I resisted this for SO long. I like my phone by my bed, and I like to check in before I go to sleep and when I wake up. BUT (annoyingly) I really did notice a difference when I started switching off my phone at 9pm and not turning it back on until I went into my office. As a mum though, I do like my older kids to be able to text me to say if they will be late home, or call in an emergency etc. And I do use my phone as an alarm. So I turn off my wifi and all data at 9pm so that I can't mindlessly scroll through social media or emails and I use the do not disturb function so that only selected people can call my phone during certain hours. Not only am I getting to sleep quicker now but I'm also finding my mornings much more relaxed.
INVEST IN BEDDING
Decent pillows, comfy sheets and a good mattress can make a huge difference to how well and how long you sleep. If your mattress is old (i.e. 8 years old) and/or uncomfortable then you are more likely to wake in the night and wake up feeling stiff and sore. Mattresses aren't cheap (having just bought a new one I can confirm this) but in the long run you could be saving money due to poor health, so it's kind of a no-brainer.
DITCH THE STIMULANTS
That means forgetting about caffeine and alcohol before bed. Neither of them will help your quality or length of sleep, so avoid having them at least an hour before bed and preferably longer. Electronics such as laptops, phones, and TV's also act as stimulants so switching off earlier will help you sleep better. Instead of working late at night or watching films you've already seen why not turn down the lights, put on some relaxing music and read, it's a much more enjoyable way to end the day.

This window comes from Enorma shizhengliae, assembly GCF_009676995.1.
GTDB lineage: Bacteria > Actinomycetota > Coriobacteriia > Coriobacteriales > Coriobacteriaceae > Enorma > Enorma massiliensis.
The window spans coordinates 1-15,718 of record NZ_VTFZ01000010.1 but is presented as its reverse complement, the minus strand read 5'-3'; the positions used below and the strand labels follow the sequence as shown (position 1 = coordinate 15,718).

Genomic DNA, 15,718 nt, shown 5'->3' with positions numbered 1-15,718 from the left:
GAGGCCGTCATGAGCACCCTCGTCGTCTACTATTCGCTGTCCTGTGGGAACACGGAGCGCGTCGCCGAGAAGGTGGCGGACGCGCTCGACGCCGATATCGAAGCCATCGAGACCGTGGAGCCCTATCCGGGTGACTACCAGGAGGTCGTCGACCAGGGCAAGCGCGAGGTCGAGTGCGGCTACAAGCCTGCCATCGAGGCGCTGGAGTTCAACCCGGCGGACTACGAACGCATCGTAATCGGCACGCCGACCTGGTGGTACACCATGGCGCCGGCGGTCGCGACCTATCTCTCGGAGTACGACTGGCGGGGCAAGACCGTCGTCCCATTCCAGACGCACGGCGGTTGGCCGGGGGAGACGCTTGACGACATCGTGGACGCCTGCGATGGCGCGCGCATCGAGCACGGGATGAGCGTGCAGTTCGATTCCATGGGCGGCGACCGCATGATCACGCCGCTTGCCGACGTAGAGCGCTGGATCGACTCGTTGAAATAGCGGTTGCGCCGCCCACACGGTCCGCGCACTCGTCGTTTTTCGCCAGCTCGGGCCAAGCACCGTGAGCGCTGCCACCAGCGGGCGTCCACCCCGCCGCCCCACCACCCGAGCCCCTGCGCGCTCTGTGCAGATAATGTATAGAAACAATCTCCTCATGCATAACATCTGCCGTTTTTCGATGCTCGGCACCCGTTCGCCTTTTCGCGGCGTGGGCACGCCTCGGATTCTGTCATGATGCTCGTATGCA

One of the reasons that many of us don't sleep well is because we live more sedentary lives than ever before. If we haven't done enough physically during the day then our bodies won't be ready for a full nights sleep. Make sure you are getting plenty of daily exercise and moving your body as much as possible (although again avoid doing too much close to bed time).
A few extra things that can help you sleep well are:
Ensuring your room is nice and dark.
Making sure your room is neither too hot or too cold.
Having a bath to help you relax properly can help improve your sleep.
Reading a book (steer clear of work related things that might get your brain buzzing with ideas though).
Using an oil diffuser or essential oils such as lavender to help you relax and unwind.
Doing some simple stretches to ease out any stiffness and relax your body and breathing.
Journaling an hour beforehand can help to get out any tensions from the day, resolve issues and find a sense of peace and gratitude, ensuring your mind is ready for sleep.
And an extra tip: Avoid having any kind of big discussions with your partner, or anyone else, before bed. Not only are you probably not in the best space to be having these kind of conversations, but they will also start to wake up your brain, which means a crappy night ahead.
Like anything, getting the perfect night of sleep can be a case of trial and error, and there will always be times when things just don't go according to plan, but committing to making sleep a priority in your life, for your health, wellbeing and longevity, is the first step.